Cultivate Simple Podcast in iTunes Chiot's Run on Facebook Chiot's Run on Twitter Chiot's Run on Pinterest Chiot's Run on Flickr RSS Feed StumbleUpon

Quote of the Day: Linda Joan Smith

April 7th, 2013

A garden’s formality, informality, sense of place, cultural leanings, and general atmosphere arise as much from it’s structural elements as from its plants or ornament. A picket fence sets a different mood than a palisade of heavy timbers or a 10-foot screen of bamboo. A pebbled path imparts a different ton form that of a straightaway of mortared slate. A trellis in an elaborate chinoiserie pattern says different things about the garden–and the gardener–than a simple plant ladder of branches pruned from the orchard and cobbled together with nails and twine. All communicate a message about who we are, what we like, where we come from, and in what realm our passions lie.

Linda Joan Smith (Smith & Hawken Garden Structures)

building_rock_pathways_in_the_garden 5
Back in Ohio I had figured out the level of formality that fit with our garden and space. I’m still trying to work it out here. While I’d love to have something a little more formal, this place seems to lend itself more towards a relaxed feel. While I’m out working in the garden I spent time imagining what different types of paths I’d like to use, what material I’d like my fencing to be made out of, and what I want my next chicken coop to look like. There certainly is a lot of thinking to do, it’s a good thing I don’t have to decide any time soon!

How would describe your garden: formal, informal, relaxed, etc?

Quote of the Day: La Quintinye (Louis XIV’s gardener)

June 17th, 2012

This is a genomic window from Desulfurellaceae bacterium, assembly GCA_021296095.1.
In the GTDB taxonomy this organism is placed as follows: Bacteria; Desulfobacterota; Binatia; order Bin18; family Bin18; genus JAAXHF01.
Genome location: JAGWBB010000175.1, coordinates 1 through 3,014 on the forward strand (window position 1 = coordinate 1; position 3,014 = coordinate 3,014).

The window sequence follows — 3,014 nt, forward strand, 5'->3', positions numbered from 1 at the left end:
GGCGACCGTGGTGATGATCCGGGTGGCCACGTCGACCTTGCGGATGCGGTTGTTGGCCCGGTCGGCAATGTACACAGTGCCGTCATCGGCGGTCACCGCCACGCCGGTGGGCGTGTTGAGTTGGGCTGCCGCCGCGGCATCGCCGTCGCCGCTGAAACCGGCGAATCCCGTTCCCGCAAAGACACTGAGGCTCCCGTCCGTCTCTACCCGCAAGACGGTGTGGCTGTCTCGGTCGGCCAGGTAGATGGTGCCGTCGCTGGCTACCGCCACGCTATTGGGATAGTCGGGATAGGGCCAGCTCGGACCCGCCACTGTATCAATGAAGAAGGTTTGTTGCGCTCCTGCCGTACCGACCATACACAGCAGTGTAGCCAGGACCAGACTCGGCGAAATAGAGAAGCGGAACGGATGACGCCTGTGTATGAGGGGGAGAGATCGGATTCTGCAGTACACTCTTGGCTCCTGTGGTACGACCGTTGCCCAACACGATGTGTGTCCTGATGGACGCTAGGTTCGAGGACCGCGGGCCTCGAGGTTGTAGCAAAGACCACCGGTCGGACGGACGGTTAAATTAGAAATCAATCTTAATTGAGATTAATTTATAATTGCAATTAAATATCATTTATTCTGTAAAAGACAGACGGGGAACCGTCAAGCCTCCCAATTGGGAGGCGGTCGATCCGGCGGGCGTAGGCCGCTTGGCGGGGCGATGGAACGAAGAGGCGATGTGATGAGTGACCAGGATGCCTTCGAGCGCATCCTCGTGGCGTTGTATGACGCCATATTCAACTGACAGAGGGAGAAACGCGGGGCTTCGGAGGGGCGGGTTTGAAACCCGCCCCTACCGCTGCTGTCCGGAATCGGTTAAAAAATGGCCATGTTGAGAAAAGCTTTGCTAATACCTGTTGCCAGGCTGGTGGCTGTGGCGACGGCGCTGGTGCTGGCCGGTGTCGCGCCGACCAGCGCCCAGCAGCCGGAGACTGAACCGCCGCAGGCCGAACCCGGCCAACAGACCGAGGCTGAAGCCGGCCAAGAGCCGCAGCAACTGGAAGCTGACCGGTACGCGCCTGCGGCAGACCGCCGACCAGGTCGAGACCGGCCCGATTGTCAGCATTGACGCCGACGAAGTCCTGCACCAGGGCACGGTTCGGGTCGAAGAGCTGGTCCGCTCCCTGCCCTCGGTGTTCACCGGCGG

Where a potager should be located with respect to the house? If there is enough space, the area nearest should be kept for flowers and parterres and the potager should be on the best ground beyond that is still readily accessible. But if one can have but one garden, it would be far better to employ fruits & legumes than in box & grass” La Quintinye (Louis XIV’s gardener)
The Art of French Vegetable Gardening

I had to laugh when I read this quote, too funny with the current cultural norms in our society where the opposite is the case. Here at Chiot’s Run we have both box and grass alongside edibles. We definitely have more edible plants than ornamental, but I find many edibles to be highly ornamental. Of course back when this was said one would have to choose edible over ornamental if you weren’t wealthy and wanted to eat.

Stan Hywet in Akron has both ornamental and edible gardens. As does Longwood Gardens in Pennsylvania and many other botanical gardens.

While I love my edibles, I still really appreciate the beauty of box, grass, and other non-edible species. My efforts will never be solely spent on growing edibles, for I find just as much nourishment, though of a different kind, from a fragrant peony and hydrangeas, to shaped green boxwood. In fact I’ve always dreamed of having boxwoods in pots by the door and just recently added some (read my post on the Your Day Blog about it).